The 25th Ward is no stranger to controversy. Outgoing Ald. Danny Solis has gone silent since late January, when the Chicago Sun-Times reported that he secretly recorded conversations with embattled Ald. Ed Burke as part of a criminal investigation that resulted in a charge of attempted extortion against Burke on Jan. 3.
Solis himself became the subject of a federal criminal investigation in 2014, according to a source familiar with the probe, which is why Solis cooperated in the investigation into Burke. No charges have been filed against Solis, who resigned from his position as chair of the powerful City Council Committee on Zoning, Landmarks and Building Standards, which votes on where developers can build multi-million to multi-billion dollar projects across the city.
Solis has represented the ward since he was appointed in 1996, meaning this election will mark the first time in nearly a quarter-century that the 25th Ward - which includes parts of the Lower West Side, Pilsen, Greek Town, Chinatown and University Village neighborhoods - will have a new voice on City Council.
Both candidates are about half the age of 70-year-old Solis, meaning that no matter who wins, the 25th Ward will also for the first time be represented by a millennial. Solis was a major flash-point in the race, as the candidates for the 25th Ward have attempted to distance themselves from him and paint themselves as reformers.
Separated by just 27 votes in the first round, the longtime 30th Ward alderman is headed to a runoff against the daughter of a former congressman.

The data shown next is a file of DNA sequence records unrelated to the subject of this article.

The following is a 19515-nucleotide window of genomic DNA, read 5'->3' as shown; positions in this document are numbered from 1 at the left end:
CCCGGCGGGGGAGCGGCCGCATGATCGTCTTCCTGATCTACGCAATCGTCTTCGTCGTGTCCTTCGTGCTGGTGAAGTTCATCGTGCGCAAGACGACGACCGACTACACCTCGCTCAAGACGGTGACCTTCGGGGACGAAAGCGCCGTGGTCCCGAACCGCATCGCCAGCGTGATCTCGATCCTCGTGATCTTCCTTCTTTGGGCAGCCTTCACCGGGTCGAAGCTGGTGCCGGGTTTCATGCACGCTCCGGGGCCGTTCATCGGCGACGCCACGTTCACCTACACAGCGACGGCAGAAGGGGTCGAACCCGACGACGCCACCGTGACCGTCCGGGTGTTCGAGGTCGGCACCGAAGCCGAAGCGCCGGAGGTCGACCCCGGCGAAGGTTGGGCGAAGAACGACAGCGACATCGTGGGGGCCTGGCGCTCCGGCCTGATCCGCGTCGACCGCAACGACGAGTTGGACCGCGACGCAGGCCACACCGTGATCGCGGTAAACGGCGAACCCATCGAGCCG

Incumbent Ald. Ariel Reboyras finished the Feb. 26 election ahead of Jessica Gutierrez by a razor-thin margin, setting the stage for the two to face off once more.
The election pits two longtime allies of outgoing Mayor Rahm Emanuel against one another.
Reboyras chairs the City Council Committee on Public Safety, which oversees the Chicago Police Department, and has backed Emanuel’s agenda items on multiple occasions, including police reform.
Emanuel offered Reboyras his support at a fundraiser in September, according to a video Reboyras posted on his Facebook page, in which Emanuel gave Reboyras credit for bringing a new elementary school to the Belmont-Cragin neighborhood. Reboyras, who was first elected in 2003, also earned the endorsements of the Chicago Tribune and the Chicago Sun-Times.
Jessica Gutierrez is daughter of former Rep. Luis Gutierrez, another Emanuel ally who chaired the mayor's re-election campaign in 2015. Luis Gutierrez announced in 2017 that he would not seek re-election the following year, engineering the victory of his chosen successor, now-Rep. Jesus “Chuy” Garcia - who was Emanuel’s mayoral opponent in 2015.
Jessica Gutierrez most recently worked as a field director on Garcia’s Democratic primary campaign for her father’s Congressional seat. She ran to Reboyras’ left, with the Chicago Teachers Union’s endorsement, a vow to join the Progressive Caucus, and hope that Emanuel’s support would prove detrimental to Reboyras.
The 30th Ward includes parts of the Belmont-Cragin, Portage Park and Irving Park neighborhoods on Chicago’s Northwest Side.
After avoiding it by the slimmest of margins in her last election, Ald. Deb Mell is headed to a runoff election against Rossana Rodriguez-Sanchez in Chicago's 33rd Ward.
Rodriguez-Sanchez took 42.1 percent of the vote and Mell earned 41.3 percent, separated by a margin of 83 votes, with a third candidate playing spoiler to send them to a runoff.